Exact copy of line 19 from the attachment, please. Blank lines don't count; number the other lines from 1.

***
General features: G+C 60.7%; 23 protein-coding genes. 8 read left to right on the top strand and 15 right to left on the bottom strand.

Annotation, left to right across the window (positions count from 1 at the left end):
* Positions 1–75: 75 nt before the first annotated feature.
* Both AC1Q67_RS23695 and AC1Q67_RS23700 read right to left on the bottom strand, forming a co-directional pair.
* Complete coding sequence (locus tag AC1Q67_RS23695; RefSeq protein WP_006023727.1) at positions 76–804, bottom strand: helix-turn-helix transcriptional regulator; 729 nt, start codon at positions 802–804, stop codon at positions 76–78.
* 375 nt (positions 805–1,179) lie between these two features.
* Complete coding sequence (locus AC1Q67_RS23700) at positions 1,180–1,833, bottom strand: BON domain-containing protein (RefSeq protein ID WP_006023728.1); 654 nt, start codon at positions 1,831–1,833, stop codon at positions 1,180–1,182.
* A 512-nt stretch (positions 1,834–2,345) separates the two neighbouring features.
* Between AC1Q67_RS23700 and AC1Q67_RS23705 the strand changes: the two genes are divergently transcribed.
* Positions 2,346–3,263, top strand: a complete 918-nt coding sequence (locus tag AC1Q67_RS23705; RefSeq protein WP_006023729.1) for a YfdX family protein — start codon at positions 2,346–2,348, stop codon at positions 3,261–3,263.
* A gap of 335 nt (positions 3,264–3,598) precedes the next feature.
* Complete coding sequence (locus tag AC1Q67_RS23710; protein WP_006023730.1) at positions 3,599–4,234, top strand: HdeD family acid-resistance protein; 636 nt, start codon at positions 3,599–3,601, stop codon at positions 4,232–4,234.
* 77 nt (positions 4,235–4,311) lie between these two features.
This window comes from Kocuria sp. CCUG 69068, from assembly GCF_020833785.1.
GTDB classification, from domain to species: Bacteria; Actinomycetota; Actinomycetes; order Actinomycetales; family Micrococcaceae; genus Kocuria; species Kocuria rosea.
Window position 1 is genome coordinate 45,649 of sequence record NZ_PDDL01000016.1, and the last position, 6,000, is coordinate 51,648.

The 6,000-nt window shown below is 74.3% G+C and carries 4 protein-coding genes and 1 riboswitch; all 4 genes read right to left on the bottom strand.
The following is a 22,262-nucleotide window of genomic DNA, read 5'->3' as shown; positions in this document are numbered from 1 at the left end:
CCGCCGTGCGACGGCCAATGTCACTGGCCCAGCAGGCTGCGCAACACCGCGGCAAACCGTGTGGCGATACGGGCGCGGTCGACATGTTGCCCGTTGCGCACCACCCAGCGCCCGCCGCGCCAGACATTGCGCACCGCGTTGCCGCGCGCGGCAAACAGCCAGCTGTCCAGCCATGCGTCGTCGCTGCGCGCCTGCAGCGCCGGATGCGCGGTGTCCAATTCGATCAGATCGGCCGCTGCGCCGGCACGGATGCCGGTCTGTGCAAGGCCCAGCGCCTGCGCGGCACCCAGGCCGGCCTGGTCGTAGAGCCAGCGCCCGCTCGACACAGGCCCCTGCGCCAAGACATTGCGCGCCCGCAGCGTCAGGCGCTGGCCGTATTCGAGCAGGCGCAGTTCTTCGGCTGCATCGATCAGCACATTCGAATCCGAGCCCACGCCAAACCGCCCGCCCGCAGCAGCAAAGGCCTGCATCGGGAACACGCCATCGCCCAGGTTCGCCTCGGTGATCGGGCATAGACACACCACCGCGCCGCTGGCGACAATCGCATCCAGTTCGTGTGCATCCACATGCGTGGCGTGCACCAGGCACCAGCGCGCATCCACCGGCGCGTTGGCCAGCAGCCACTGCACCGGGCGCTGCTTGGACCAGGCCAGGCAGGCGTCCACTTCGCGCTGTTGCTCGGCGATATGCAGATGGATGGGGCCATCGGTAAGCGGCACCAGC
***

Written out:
CCGCCGTGCGACGGCCAATGTCACTGGCCCAGCAGGCTGCGCAACACCGCGGCAAACCGTGTGGCGATACGGGCGCGGTCGACATGTTGCCCGTTGCGCACCACCCAGCGCCCGCCGCGCCAGACATTGCGCACCGCGTTGCCGCGCGCGGCAAACAGCCAGCTGTCCAGCCATGCGTCGTCGCTGCGCGCCTGCAGCGCCGGATGCGCGGTGTCCAATTCGATCAGATCGGCCGCTGCGCCGGCACGGATGCCGGTCTGTGCAAGGCCCAGCGCCTGCGCGGCACCCAGGCCGGCCTGGTCGTAGAGCCAGCGCCCGCTCGACACAGGCCCCTGCGCCAAGACATTGCGCGCCCGCAGCGTCAGGCGCTGGCCGTATTCGAGCAGGCGCAGTTCTTCGGCTGCATCGATCAGCACATTCGAATCCGAGCCCACGCCAAACCGCCCGCCCGCAGCAGCAAAGGCCTGCATCGGGAACACGCCATCGCCCAGGTTCGCCTCGGTGATCGGGCATAGACACACCACCGCGCCGCTGGCGACAATCGCATCCAGTTCGTGTGCATCCACATGCGTGGCGTGCACCAGGCACCAGCGCGCATCCACCGGCGCGTTGGCCAGCAGCCACTGCACCGGGCGCTGCTTGGACCAGGCCAGGCAGGCGTCCACTTCGCGCTGTTGCTCGGCGATATGCAGATGGATGGGGCCATCGGTAAGCGGCACCAGC